Black Haze: Violence, Sacrifice, and Manhood in Black Greek-Letter Fraternities
Issues and opportunities facing fraternities and sororities have received renewed scholarly interest in recent years (Nuwer, 1999; Pascarella, Flowers, & Whitt, 2001). One form of this scholarship has addressed Black fraternities and sororities and more particularly the topic of hazing. Furthermore, in light of current as well as reoccurring incidents involving the death and injury of college students who participate in traditionally Black fraternities and sororities, college administrators, parents and students have grown deeply concerned about these organizations and the safety and well-being of their members (Kimbrough, 2003; Ruffins, 1997). With more than a million members in Black Greek-letter fraternities and sororities (Evans, 2004), Ricky Jones' book Black Haze: Violence, Sacrifice, and Manhood in Black Greek-Letter Fraternities is an important addition to the scholarship probing this group on American college campuses. While specifically addressing incidents of hazing among Black Greek-letter fraternities (BGFs), Jones' book is relevant for student affairs professionals (particularly those who work with Greek-affiliated students and alumni) and college administrators because it documents the history of BGFs, discusses the functional and harmful effects of hazing, and explores in an academic manner the requisite knowledge that is needed to truly address the issue of hazing in BGFs. The book contains seven chapters and an appendix.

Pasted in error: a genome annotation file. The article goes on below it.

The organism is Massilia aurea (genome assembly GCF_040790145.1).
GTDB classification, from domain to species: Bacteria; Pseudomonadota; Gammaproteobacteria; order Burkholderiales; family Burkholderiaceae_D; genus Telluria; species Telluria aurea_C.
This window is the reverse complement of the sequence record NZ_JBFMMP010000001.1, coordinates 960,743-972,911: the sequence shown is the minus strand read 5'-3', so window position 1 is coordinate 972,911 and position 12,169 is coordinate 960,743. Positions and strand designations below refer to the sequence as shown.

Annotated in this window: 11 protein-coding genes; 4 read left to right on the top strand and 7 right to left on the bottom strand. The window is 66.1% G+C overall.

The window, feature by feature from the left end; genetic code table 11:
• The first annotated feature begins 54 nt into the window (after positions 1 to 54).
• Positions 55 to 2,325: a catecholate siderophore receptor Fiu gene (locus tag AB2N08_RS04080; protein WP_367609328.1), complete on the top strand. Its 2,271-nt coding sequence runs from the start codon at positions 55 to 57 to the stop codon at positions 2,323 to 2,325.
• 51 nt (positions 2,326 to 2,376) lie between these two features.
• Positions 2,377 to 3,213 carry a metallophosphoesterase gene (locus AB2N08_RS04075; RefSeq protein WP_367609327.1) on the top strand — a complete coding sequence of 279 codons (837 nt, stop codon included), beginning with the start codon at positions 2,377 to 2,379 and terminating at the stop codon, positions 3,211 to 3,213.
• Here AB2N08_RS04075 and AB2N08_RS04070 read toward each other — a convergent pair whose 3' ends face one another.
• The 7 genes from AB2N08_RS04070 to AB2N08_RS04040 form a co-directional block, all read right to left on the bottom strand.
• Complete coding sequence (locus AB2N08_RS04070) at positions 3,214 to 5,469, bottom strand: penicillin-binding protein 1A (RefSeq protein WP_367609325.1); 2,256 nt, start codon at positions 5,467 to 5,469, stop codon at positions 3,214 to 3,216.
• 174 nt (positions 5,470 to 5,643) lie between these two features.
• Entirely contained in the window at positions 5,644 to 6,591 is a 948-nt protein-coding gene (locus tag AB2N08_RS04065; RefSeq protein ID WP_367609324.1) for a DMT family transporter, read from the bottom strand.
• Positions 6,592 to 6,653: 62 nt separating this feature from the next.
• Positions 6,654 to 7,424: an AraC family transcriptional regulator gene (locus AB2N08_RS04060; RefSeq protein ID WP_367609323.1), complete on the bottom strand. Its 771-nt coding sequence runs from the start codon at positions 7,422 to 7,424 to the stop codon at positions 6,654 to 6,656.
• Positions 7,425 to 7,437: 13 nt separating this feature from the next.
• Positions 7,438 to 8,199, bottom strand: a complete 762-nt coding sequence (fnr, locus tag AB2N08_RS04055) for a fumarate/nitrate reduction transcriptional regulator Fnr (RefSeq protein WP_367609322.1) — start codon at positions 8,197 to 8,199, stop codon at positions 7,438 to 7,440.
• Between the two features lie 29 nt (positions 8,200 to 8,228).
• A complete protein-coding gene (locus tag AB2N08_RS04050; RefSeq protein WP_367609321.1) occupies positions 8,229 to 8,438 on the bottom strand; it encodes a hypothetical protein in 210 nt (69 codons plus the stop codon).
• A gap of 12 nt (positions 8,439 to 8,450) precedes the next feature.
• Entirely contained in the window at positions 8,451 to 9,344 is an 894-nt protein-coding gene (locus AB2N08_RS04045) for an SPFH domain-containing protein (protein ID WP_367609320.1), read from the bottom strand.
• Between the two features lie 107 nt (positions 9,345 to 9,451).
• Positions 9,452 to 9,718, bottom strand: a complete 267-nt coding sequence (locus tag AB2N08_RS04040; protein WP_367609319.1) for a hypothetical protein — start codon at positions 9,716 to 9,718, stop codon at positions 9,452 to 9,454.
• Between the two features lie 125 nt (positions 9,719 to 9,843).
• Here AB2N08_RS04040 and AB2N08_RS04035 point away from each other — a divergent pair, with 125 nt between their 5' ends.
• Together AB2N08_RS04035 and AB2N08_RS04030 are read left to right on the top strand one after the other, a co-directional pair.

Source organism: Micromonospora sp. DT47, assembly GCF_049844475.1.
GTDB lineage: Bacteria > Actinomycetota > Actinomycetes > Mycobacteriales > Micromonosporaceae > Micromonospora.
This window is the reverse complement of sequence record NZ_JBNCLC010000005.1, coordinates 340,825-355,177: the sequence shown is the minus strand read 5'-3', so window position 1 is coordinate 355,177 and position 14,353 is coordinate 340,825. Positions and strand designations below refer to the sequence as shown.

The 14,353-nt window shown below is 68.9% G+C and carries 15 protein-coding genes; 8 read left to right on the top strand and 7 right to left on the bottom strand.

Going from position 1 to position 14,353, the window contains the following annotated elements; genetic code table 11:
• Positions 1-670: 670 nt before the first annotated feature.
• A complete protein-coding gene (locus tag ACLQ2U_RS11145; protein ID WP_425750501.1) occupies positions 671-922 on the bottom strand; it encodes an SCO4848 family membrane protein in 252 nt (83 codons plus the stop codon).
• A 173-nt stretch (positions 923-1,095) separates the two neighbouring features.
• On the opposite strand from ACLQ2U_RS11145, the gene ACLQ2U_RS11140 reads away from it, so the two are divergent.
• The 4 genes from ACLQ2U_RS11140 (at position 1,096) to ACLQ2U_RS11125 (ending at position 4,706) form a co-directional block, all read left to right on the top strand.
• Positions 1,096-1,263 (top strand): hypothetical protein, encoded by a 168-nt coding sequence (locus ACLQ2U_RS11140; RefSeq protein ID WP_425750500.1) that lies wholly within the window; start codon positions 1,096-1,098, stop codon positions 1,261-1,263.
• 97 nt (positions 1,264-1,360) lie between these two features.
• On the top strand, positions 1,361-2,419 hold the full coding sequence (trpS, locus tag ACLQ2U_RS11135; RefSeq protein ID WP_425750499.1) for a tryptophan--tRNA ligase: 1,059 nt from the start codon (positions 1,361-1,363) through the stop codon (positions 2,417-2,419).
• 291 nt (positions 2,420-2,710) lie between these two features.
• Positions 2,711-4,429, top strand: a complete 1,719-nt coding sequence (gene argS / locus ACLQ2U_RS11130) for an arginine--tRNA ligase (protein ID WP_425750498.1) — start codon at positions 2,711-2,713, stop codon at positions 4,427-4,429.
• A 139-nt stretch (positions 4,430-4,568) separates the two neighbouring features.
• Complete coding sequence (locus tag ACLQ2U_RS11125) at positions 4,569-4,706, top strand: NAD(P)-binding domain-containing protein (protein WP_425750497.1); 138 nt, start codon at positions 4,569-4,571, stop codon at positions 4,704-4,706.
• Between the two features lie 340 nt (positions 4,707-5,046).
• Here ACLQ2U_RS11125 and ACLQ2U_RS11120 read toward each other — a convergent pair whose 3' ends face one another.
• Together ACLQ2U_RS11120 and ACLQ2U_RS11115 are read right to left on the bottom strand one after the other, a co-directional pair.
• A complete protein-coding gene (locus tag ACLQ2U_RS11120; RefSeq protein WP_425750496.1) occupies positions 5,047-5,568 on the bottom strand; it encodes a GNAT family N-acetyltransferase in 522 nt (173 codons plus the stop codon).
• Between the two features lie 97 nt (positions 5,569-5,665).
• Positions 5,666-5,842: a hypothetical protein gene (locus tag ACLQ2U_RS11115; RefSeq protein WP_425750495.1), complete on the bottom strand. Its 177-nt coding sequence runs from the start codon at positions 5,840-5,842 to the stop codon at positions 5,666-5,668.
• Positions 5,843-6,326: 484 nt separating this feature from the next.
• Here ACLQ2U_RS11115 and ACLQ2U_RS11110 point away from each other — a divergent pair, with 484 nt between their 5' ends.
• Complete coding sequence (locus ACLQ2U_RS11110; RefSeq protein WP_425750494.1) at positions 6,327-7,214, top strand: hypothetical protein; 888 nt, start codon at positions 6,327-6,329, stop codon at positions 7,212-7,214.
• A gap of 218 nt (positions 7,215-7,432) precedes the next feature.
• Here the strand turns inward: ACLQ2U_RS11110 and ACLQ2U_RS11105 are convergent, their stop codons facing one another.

In the first chapter, "The Problem at Hand," Jones discusses the problem of hazing in BGFs by citing particular incidents of hazing that have occurred in BGFs. Jones also compares hazing among White Greek-letter fraternities and the military. This comparison helps the reader to better understand and examine the nature, variety, and extent of hazing in social groups on college campuses and in the armed services. Also, in this chapter, Jones offers a primary hypothesis for hazing among BGFs by stating that Black males who engage in physical acts of violence do so in an attempt to reach manhood and be regarded as men among their peers. Moreover, Jones asserts:
Social and political marginalization helps to promote the black man's search for alternate arenas in which he can be regarded as a man. One way to define manhood that has emerged, particularly in black intraracial interaction, is to be physically dominant or able to withstand physical abuse.(p. 7)
By positing this explanation, Jones lays the foundation for an intellectual exploration of the reasons why hazing takes a violent form in BGFs and further probes possible insights into the minds and psyche of the individuals who perpetrate violent acts in BGFs as well as the individuals who are on the receiving end of this type of violence.